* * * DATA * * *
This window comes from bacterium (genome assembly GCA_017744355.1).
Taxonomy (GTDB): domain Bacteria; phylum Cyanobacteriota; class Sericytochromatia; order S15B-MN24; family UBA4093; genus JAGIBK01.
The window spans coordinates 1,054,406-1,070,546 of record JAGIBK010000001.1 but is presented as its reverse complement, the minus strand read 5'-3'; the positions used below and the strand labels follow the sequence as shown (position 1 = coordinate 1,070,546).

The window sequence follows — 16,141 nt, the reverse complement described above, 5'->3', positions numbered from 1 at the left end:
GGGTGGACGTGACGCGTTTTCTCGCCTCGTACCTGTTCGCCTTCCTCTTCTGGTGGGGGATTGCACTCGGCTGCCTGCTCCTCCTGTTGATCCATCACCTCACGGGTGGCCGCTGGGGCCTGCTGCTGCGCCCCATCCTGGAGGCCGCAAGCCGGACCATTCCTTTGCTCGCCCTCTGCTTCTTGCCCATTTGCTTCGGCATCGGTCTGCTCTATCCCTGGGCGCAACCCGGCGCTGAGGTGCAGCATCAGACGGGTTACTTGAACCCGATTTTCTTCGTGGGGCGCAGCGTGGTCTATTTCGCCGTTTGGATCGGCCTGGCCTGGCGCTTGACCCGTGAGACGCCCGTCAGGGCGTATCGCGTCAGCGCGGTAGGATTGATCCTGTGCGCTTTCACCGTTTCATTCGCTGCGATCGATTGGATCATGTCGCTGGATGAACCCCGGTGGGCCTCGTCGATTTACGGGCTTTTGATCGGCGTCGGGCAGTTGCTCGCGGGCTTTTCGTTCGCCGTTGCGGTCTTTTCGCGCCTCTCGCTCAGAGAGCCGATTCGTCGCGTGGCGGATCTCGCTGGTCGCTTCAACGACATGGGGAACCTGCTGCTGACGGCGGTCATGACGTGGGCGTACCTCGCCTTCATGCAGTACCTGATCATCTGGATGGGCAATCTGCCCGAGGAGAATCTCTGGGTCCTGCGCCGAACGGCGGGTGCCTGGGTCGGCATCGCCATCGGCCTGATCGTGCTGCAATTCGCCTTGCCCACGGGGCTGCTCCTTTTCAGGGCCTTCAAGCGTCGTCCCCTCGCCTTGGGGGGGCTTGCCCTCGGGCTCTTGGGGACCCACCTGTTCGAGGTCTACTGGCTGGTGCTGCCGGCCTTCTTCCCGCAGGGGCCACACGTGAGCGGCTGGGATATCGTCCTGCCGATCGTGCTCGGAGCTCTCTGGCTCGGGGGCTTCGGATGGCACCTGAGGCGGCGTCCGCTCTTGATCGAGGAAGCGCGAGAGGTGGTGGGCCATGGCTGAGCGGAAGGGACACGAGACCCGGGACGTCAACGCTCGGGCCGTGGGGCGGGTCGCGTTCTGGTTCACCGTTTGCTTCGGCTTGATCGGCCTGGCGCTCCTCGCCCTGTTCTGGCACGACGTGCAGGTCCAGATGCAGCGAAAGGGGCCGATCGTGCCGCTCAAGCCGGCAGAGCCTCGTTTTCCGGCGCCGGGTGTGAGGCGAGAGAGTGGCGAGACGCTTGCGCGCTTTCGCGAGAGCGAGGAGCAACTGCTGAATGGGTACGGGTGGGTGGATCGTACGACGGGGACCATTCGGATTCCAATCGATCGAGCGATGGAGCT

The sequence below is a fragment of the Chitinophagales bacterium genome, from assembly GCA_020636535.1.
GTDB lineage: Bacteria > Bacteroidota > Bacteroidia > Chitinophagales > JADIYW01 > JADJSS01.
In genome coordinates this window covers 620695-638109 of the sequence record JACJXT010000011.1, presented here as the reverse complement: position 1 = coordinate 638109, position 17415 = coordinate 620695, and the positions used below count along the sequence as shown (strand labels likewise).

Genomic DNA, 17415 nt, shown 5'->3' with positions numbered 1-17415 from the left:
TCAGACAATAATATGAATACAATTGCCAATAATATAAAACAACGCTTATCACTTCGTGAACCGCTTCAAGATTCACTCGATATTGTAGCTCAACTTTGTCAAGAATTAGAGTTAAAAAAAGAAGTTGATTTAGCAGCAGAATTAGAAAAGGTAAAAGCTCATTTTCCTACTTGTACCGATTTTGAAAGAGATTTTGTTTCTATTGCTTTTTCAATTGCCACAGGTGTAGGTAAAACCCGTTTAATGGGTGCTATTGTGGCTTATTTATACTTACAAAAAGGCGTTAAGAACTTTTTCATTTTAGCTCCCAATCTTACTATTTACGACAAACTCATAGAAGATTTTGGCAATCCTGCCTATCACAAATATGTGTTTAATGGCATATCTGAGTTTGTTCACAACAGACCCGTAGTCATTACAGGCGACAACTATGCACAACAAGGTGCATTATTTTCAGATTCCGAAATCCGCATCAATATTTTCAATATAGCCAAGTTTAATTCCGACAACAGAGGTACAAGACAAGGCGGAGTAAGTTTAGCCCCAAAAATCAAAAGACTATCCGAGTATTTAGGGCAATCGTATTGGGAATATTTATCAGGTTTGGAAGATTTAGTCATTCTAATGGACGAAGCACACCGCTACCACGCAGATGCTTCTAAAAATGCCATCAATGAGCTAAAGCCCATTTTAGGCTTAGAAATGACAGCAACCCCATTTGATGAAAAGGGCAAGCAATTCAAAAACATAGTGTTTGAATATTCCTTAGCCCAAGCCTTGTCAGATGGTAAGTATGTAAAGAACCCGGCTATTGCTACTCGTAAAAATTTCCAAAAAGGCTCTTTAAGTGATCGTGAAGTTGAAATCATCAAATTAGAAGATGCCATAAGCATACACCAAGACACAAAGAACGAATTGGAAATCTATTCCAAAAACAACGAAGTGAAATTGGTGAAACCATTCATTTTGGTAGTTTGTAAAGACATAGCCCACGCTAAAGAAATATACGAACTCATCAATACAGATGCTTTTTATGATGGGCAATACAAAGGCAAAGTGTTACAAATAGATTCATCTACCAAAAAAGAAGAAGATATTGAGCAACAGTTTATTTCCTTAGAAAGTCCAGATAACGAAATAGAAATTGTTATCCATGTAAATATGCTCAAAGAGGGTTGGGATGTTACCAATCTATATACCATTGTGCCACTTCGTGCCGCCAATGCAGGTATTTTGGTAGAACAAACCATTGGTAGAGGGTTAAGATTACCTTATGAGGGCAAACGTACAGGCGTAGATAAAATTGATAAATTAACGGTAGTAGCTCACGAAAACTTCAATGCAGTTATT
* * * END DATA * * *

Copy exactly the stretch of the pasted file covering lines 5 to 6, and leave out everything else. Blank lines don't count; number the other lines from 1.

GGGTGGACGTGACGCGTTTTCTCGCCTCGTACCTGTTCGCCTTCCTCTTCTGGTGGGGGATTGCACTCGGCTGCCTGCTCCTCCTGTTGATCCATCACCTCACGGGTGGCCGCTGGGGCCTGCTGCTGCGCCCCATCCTGGAGGCCGCAAGCCGGACCATTCCTTTGCTCGCCCTCTGCTTCTTGCCCATTTGCTTCGGCATCGGTCTGCTCTATCCCTGGGCGCAACCCGGCGCTGAGGTGCAGCATCAGACGGGTTACTTGAACCCGATTTTCTTCGTGGGGCGCAGCGTGGTCTATTTCGCCGTTTGGATCGGCCTGGCCTGGCGCTTGACCCGTGAGACGCCCGTCAGGGCGTATCGCGTCAGCGCGGTAGGATTGATCCTGTGCGCTTTCACCGTTTCATTCGCTGCGATCGATTGGATCATGTCGCTGGATGAACCCCGGTGGGCCTCGTCGATTTACGGGCTTTTGATCGGCGTCGGGCAGTTGCTCGCGGGCTTTTCGTTCGCCGTTGCGGTCTTTTCGCGCCTCTCGCTCAGAGAGCCGATTCGTCGCGTGGCGGATCTCGCTGGTCGCTTCAACGACATGGGGAACCTGCTGCTGACGGCGGTCATGACGTGGGCGTACCTCGCCTTCATGCAGTACCTGATCATCTGGATGGGCAATCTGCCCGAGGAGAATCTCTGGGTCCTGCGCCGAACGGCGGGTGCCTGGGTCGGCATCGCCATCGGCCTGATCGTGCTGCAATTCGCCTTGCCCACGGGGCTGCTCCTTTTCAGGGCCTTCAAGCGTCGTCCCCTCGCCTTGGGGGGGCTTGCCCTCGGGCTCTTGGGGACCCACCTGTTCGAGGTCTACTGGCTGGTGCTGCCGGCCTTCTTCCCGCAGGGGCCACACGTGAGCGGCTGGGATATCGTCCTGCCGATCGTGCTCGGAGCTCTCTGGCTCGGGGGCTTCGGATGGCACCTGAGGCGGCGTCCGCTCTTGATCGAGGAAGCGCGAGAGGTGGTGGGCCATGGCTGAGCGGAAGGGACACGAGACCCGGGACGTCAACGCTCGGGCCGTGGGGCGGGTCGCGTTCTGGTTCACCGTTTGCTTCGGCTTGATCGGCCTGGCGCTCCTCGCCCTGTTCTGGCACGACGTGCAGGTCCAGATGCAGCGAAAGGGGCCGATCGTGCCGCTCAAGCCGGCAGAGCCTCGTTTTCCGGCGCCGGGTGTGAGGCGAGAGAGTGGCGAGACGCTTGCGCGCTTTCGCGAGAGCGAGGAGCAACTGCTGAATGGGTACGGGTGGGTGGATCGTACGACGGGGACCATTCGGATTCCAATCGATCGAGCGATGGAGCT

The sequence below is a fragment of the Chitinophagales bacterium genome, from assembly GCA_020636535.1.